SavingStar also boosts Quotient’s plans to offer similar but distinct brand loyalty programs for CPG (consumer packaged goods) companies like Kellogg’s Family Rewards, Huggies Rewards and L’Oreal Paris Worth It Rewards. Quotient runs those programs, and now plans to offer similar CRM (customer relationship management) brand loyalty programs to other brands. SavingStar will “enhance this capability,” Quotient CEO Mir Aamir told investors. “With their CRM product and retail relationships integrated into our platform and leveraging our retailer partnerships, we’re launching a CRM and loyalty offering to CPG brands at a scale previously not available in the marketplace.”

Quotient’s brand relationships are also likely to help boost the number of available offers on SavingStar. SavingStar had previously turned to Checkout 51 to accomplish that, cooperating with the competing rebate app to share offers that could be redeemed on either platform (but not both). That relationship is continuing for now, McIntire said.

It was a perceived lack of offers – and a decision by SavingStar to boost its cash-out threshold from $5 to $20 – that prompted many frustrated users to abandon SavingStar earlier this year.

“The deals are not as attractive as the ones on other coupon apps,” one SavingStar reviewer wrote recently. “Still the same old same old stuff. Same products ALL the time… Takes forever to accumulate enough cash to get a check,” another complained. “This app never has any items for me to get rebates on. Once I get to $20 I’m deactivating this account,” a third user wrote.

An influx of Quotient-powered offers could help alleviate those concerns. But it’s worth noting that, while the rule hasn’t always been strictly enforced, SavingStar has always officially said that its offers cannot be combined with coupons or other rebates. That’s even though the ability to “double dip” is precisely what attracts many coupon users to use rebate apps. Ibotta, for one, has no problem with users combining offers. Quotient, on the other hand, could be in a position to crack down on coupon-and-rebate stacking by SavingStar users – just like it did with Shopmium.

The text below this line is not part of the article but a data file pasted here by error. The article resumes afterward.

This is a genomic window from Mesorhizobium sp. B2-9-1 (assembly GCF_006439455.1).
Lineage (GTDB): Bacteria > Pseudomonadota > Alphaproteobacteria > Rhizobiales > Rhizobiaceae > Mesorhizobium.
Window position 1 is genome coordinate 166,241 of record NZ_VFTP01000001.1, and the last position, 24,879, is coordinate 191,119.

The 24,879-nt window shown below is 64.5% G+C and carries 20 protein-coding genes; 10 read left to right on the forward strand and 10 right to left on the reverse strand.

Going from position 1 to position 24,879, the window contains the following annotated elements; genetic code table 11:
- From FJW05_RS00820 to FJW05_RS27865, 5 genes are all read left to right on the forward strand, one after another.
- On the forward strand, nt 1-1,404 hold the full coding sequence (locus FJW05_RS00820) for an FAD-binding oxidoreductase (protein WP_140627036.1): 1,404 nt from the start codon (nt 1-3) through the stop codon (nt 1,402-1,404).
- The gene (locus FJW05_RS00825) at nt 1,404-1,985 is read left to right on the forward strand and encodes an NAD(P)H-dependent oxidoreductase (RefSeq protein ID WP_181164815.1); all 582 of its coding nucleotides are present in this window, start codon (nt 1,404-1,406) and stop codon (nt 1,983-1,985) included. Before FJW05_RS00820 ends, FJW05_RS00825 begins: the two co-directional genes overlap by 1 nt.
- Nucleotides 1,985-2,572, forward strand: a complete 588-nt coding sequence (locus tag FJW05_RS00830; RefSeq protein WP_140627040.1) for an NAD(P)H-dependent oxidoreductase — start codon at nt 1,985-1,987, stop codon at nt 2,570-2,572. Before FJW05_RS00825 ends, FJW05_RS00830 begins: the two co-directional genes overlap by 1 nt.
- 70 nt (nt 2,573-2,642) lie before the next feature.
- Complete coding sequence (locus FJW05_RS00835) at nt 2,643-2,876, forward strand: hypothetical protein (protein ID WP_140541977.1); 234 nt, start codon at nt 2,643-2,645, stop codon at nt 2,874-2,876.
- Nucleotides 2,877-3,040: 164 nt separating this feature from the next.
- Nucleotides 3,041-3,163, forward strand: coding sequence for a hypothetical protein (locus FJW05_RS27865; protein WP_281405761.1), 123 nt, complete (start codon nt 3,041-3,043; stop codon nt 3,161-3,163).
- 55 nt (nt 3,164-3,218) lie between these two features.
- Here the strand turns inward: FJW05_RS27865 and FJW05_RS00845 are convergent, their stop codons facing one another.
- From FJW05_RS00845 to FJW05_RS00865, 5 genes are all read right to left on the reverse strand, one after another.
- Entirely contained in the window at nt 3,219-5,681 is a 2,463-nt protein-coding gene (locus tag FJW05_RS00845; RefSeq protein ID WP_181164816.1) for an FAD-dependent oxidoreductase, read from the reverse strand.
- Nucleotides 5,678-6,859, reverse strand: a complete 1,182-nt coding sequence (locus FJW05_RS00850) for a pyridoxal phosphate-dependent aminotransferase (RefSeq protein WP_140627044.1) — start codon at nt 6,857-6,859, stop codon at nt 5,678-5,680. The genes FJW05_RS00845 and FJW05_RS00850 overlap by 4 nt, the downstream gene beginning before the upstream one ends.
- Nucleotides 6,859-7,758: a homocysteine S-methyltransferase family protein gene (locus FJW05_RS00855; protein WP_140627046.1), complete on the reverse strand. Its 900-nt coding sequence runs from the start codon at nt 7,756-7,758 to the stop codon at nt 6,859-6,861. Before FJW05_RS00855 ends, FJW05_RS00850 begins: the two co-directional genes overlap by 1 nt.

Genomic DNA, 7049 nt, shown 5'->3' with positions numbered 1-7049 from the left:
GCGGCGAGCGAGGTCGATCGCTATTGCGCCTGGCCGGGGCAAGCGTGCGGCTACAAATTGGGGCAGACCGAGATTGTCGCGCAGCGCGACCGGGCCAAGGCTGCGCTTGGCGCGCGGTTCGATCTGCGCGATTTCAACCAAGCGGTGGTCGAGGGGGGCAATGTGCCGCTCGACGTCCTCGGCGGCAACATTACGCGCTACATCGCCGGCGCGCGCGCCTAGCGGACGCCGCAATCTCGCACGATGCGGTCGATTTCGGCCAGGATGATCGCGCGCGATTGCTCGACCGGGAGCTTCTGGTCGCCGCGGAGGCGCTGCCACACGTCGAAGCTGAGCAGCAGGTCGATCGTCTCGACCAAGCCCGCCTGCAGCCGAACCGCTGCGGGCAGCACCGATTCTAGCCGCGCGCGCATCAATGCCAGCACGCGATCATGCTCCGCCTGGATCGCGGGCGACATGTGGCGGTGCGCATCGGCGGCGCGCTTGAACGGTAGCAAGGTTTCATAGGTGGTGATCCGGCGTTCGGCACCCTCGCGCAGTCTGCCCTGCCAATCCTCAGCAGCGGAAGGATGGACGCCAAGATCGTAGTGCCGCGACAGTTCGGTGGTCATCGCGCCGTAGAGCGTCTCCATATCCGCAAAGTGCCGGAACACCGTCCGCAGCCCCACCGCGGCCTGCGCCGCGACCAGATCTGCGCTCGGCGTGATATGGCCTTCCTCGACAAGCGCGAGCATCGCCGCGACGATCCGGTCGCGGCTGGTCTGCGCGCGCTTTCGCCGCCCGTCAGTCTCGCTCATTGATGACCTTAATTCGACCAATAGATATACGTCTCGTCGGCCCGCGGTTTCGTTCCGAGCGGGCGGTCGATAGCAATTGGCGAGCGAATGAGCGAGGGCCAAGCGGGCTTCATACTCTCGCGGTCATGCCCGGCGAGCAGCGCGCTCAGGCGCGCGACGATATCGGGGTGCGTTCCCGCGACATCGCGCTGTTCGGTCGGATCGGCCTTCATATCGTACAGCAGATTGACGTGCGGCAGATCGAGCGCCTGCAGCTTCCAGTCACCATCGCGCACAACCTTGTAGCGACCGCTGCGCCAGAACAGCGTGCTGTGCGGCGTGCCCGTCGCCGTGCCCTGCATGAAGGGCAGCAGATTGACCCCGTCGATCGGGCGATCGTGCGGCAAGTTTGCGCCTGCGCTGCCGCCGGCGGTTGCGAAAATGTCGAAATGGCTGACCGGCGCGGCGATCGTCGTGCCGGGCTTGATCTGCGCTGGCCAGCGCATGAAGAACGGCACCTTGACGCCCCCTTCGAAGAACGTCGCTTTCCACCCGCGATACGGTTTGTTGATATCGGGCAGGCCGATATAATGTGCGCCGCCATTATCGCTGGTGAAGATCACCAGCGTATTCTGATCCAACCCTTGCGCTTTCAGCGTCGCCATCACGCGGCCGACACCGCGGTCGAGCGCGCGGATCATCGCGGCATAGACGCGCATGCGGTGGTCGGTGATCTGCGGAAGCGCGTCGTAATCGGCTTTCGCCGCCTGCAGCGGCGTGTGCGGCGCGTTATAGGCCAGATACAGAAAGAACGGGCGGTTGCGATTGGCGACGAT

Shopmium was the rebate app that Quotient acquired back in 2015 and slowly “ruined”, according to many disgruntled Shopmium users. In an effort to prevent offer stacking, Quotient first started adjusting down the value of rebates to account for any coupons that were used. Then it started rejecting rebate requests outright if coupons were used. Finally, it quit working altogether with retailers that didn’t itemize their receipts to prove that coupons weren’t used on products for which rebates were offered. The draconian anti-stacking measures precipitated the demise of Shopmium in the U.S. Its receipt-scanning functionality was absorbed into the Coupons.com app and Shopmium was discontinued outside of the U.K. and France, where coupon stacking is not as much of a concern.

So SavingStar users who have complained that the platform doesn’t have enough offers, might want to be careful what they wish for. While the short-term effect of the Quotient acquisition may be “a major increase in new rebates”, the long-term plans may involve preventing offer stacking, and shifting the focus more to the brand loyalty program functionalities that SavingStar helps enable.

But for a rebate app that seemed in danger of fading away altogether in the shadow of Ibotta and Checkout 51, at least SavingStar is part of the conversation again. Time will tell whether that conversation is one that brands and users will be eager to be a part of.